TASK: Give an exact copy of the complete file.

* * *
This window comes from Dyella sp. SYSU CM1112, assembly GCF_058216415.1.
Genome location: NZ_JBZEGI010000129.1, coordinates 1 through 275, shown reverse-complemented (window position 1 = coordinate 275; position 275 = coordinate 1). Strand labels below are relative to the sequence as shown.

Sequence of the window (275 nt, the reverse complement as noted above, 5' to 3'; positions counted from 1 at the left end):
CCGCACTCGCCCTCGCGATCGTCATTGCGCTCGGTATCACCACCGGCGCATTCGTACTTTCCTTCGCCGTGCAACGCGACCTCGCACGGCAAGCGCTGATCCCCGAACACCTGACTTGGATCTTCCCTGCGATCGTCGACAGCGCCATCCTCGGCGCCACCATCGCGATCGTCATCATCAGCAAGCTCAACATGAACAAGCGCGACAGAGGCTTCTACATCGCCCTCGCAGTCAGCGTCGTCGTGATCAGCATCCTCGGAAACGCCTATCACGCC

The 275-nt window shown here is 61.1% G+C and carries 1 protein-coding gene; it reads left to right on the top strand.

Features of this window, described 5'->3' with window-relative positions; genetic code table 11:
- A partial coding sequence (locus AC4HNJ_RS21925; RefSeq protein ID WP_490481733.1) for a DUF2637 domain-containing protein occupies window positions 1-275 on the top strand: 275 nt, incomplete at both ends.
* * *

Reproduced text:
This window comes from Dyella sp. SYSU CM1112, assembly GCF_058216415.1.
Genome location: NZ_JBZEGI010000129.1, coordinates 1 through 275, shown reverse-complemented (window position 1 = coordinate 275; position 275 = coordinate 1). Strand labels below are relative to the sequence as shown.

Sequence of the window (275 nt, the reverse complement as noted above, 5' to 3'; positions counted from 1 at the left end):
CCGCACTCGCCCTCGCGATCGTCATTGCGCTCGGTATCACCACCGGCGCATTCGTACTTTCCTTCGCCGTGCAACGCGACCTCGCACGGCAAGCGCTGATCCCCGAACACCTGACTTGGATCTTCCCTGCGATCGTCGACAGCGCCATCCTCGGCGCCACCATCGCGATCGTCATCATCAGCAAGCTCAACATGAACAAGCGCGACAGAGGCTTCTACATCGCCCTCGCAGTCAGCGTCGTCGTGATCAGCATCCTCGGAAACGCCTATCACGCC

The 275-nt window shown here is 61.1% G+C and carries 1 protein-coding gene; it reads left to right on the top strand.

Features of this window, described 5'->3' with window-relative positions; genetic code table 11:
- A partial coding sequence (locus AC4HNJ_RS21925; RefSeq protein ID WP_490481733.1) for a DUF2637 domain-containing protein occupies window positions 1-275 on the top strand: 275 nt, incomplete at both ends.